Inside: Co-parenting with a narcissist is difficult, to say the least. Is it even possible to co-parent with a narcissist? You will find tips to make parenting with a narcissist more manageable.
What Is a Narcissist?
A narcissist has a personality disorder. According to Diagnostic and Statistical Manual of Mental Disorders (fifth edition), the essential features of a personality disorder are impairments in personality (self and interpersonal).
A narcissist has impairments in empathy and/or intimacy. When they have impairments in empathy, their ability to recognize or identify with the feelings and needs of others is limited.
A narcissist’s ability to have intimacy is impaired. His relationships are largely superficial and exist to serve his self-esteem. He has little genuine interest in others’ experiences or feelings. He is motivated by a need for personal gain.
Grandiosity: Feelings of entitlement, either overt or covert; self-centeredness; firmly holding to the belief that one is better than others; being condescending toward others
Attention Seeking: Excessive attempts to attract and be the focus of the attention of others; admiration seeking
How Did This Happen?
When you look at the traits of a narcissist, you notice that a narcissist does not care about other people as people. A narcissist only cares about gaining attention from others or whatever else others offer to meet the narcissist’s needs.
A narcissist believes they are entitled to this attention. For a narcissist, the world truly does revolve around them.
When you see this description in black and white you may wonder, “How did I ever end up with someone so self-centered?” He was probably very charismatic in the beginning; this is common with narcissists. They love to be admired, so for limited periods they can be quite charming to get that admiration.
Can You Co-Parent with a Narcissist?
So how do you co-parent with a narcissist and deal with this dysfunction? To put it simply, you don’t.
You can’t be in partnership with someone who only thinks of himself and lacks empathy. Co-parenting with a narcissist is actually parallel parenting. He does his thing and you do yours.
To make this situation work, you need two things: boundaries and clear communication with a record of that communication. End the “He Said/She Said” – create documentation to avoid conflict.
Maintain Boundaries When Co-Parenting with a Narcissist
It is okay to be flexible if it works for you, but a narcissist usually will not extend you flexibility. Do not feel guilty about sticking to an agreement if it does not work for you to adjust to his requests.
If a narcissist is being disrespectful or unkind, you do not need to answer the phone when he calls. It is best to do most (if not all) communication in writing so that there is no question about who remembers the conversation correctly.
With documentation, you can easily see if a request was made to change the time or place of a pick-up or drop-off for the children and what the reply to the request was.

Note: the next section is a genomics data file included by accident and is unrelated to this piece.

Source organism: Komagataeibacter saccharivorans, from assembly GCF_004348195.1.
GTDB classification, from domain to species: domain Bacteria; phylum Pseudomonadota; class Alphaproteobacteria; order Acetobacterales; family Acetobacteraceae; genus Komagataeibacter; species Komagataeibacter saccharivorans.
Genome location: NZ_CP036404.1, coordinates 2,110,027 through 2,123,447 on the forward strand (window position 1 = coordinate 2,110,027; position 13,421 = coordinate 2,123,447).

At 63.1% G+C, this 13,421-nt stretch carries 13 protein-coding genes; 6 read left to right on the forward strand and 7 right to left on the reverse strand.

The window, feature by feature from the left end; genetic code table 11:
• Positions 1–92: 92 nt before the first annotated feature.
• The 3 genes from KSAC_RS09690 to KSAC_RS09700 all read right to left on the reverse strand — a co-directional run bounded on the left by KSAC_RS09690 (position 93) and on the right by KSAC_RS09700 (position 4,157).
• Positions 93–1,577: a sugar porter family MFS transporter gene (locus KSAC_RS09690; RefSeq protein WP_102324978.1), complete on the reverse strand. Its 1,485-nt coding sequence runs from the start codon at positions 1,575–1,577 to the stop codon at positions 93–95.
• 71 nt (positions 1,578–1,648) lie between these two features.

Maintain a Calm & Businesslike Attitude When Dealing with a Narcissist
Keep communication respectful and businesslike.
If your ex is a narcissist, he is not your friend and not the person for you to be confiding in. If you do confide in him, expect that he will use this against you. Do not be surprised when it happens. Keep your communication factual.
Crying, yelling, and losing control of your emotions with a narcissist will do you no good. He may even find it entertaining and it might make him feel like he is better than you. Don’t give him the satisfaction.
What to Do About the Narcissistic Lack of Empathy
If your ex were confined to a wheelchair, you would not expect him to walk. Expecting a narcissist to be empathetic is just as ridiculous. He is not able to do it. Lack of empathy is why you do not share feelings with a narcissist; he is not capable of understanding others’ feelings. Accept this and deal with the situation accordingly.
Children need empathy for healthy development, so you will need to provide all of the empathy your child needs. Teach them to use boundaries and be emotionally intelligent. Teach them skills like kindness and valuing other people. A narcissist will not model these skills.
When you throw daggers at the other parent, you are throwing them through your child. Do not speak negatively about the other parent. Bashing the other parent always makes the child feel bad because the other parent is a part of the child.
Minimize Problems Dealing with a Narcissistic Ex
In parallel parenting, he does what he does when the children are with him and you parent the way you do when they are with you. If the children’s basic physical needs are being met and they are not in physical danger, you have no reason to stop the parenting time with him.
He may lose interest in having his parenting time or he may not. If you do not want the children to spend much time with him, be as flexible as possible when it doesn’t work for him to have them.
Do not put up a fuss. If he asks you to keep them, do it cheerfully. Will he ask you at the last minute? Probably. But keep your goals in mind. If you want the children to have limited time with him, make it easy for him to leave them with you.
End the “He Said/She Said” – create documentation to avoid conflict. You do not want to be in a position where it is only his word against yours.
Use These Tools for Parallel Parenting Success
Keep your goal in mind: healthy, happy children. Narcissists, especially in a parenting situation, can make the rest of us feel like screaming. However, practicing calmness, reinforcing boundaries, keeping clear records of communication, and modeling empathy for your children will relieve a lot of stress.
Most of us have enough drama in our lives without engaging in conflict with a narcissist. With practice, it becomes easier to avoid the fights and deprive your narcissistic ex of the attention he craves.